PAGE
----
(3) To His limiting the mission of the Twelve to Galilee and Judaea un His first sending them forth (Matthew 10:5-6), we may apply the words of Isaiah 28:16 : ‘He that believeth shall not make haste.’ It was consistent with the highest wisdom not to propel them into a wider field than the one in which, with the training they had hitherto received, they could labour with profit. His words, ‘Go not into any way of the Gentiles,’ reveal His wisdom in another way. By giving His disciples this charge. He abstained from needlessly offending His fellow-countrymen, to whom it was His first object to commend the gospel. His heart’s desire for them was that they might be saved; He called the season of His earthly activity among them ‘the acceptable year of the Lord’ (Luke 4:19), and, after His departure to heaven, extended their opportunity of ‘knowing the things which belonged unto their peace’ (cf. Luke 19:42) for forty years (cf. Hebrews 3:9; Hebrews 3:17). In the story of the Syrophœnician, we hear Jesus first telling His disciples that He limited His own mission of healing, as He had previously limited theirs, to the afflicted in Israel; but in another moment we see Him recognizing in the illustrious faith with which a poor Gentile woman met His refusal of her petition the indication of His Father’s will that those limits should be transcended, and that His saving mercy should go forth to all, without distinction of race, who bad faith like hers to receive it. The words reported by St. Mark (Mark 7:27), ‘Let the children first be filled,’ also suggest that Jesus had in view, when He spoke them, the Gentiles, who should not have long to wait before they too could come to His full table.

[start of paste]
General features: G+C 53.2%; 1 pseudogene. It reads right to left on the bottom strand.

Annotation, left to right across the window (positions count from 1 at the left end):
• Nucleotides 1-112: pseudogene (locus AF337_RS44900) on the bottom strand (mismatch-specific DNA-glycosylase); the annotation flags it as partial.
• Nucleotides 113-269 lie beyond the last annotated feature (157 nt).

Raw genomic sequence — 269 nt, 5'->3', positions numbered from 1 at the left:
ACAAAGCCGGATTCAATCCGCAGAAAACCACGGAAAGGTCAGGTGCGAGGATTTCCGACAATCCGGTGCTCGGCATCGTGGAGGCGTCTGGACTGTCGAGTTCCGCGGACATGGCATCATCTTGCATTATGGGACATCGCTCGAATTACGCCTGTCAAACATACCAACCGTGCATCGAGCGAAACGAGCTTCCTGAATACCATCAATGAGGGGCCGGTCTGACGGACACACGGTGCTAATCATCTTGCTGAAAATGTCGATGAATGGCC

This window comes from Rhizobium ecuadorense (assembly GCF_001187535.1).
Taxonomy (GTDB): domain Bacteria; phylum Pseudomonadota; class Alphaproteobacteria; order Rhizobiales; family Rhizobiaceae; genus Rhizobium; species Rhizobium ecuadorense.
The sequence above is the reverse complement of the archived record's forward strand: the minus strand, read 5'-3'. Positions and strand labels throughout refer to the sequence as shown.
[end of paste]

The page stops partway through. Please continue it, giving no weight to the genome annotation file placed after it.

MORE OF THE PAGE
(4) If the Gospel of Mark was written ‘at the latest in the sixth decade of the first century’ (Harnack, Date of the Acts, p. 126), and ‘was known to both the other Synoptists in the same form and with the same contents as we have it now’ (Wellhausen, Einleitung, p. 57, quoted in Burkitt, Gospel Hist. and its Transmission, p. 64), it follows that the sayings, ‘The gospel must first be preached unto all the nations’ and ‘Wheresoever the gospel shall be preached throughout the whole world’ (Acts 13:10; Acts 14:9), were put on record in little more than twenty years after they were spoken. ‘The Kingdom of God shall be taken away from you and given to a nation bringing forth the fruits thereof,’ is, as Burkitt says (op. cit., p. 188), the motto, the special doctrine, of St. Matthew’s Gospel. This sentence occurs in one of the last parables of judgment (Matthew 21:43), but other sayings reported before lead up to it, as: ‘Many shall come from the east and west’; ‘The field is the world’; ‘The last shall be first, and the first last’ (Matthew 8:11; Matthew 13:38; Matthew 20:16). From St. Luke’s account of our Lord’s discourse at Nazareth it is clear that His hearers understood the references to the ministries of Elijah and Elisha as pointing to the admission of Gentiles into the Kingdom (Luke 4:28). In Luke, too, Samaritans are exhibited as excelling Jews in compassionate and grateful love (Luke 10:38; Luke 17:16). The value of his report of the commission given by our Lord to His disciples in the upper room (Luke 24:47-49), and repeated at the Ascension (Acts 1:8), is heightened by the fact that ‘it seems now to be established beyond question that both books of this [Luke’s] great historical work were, written while St. Paul was still alive’ (Harnack, Date of the Acts, p. 124).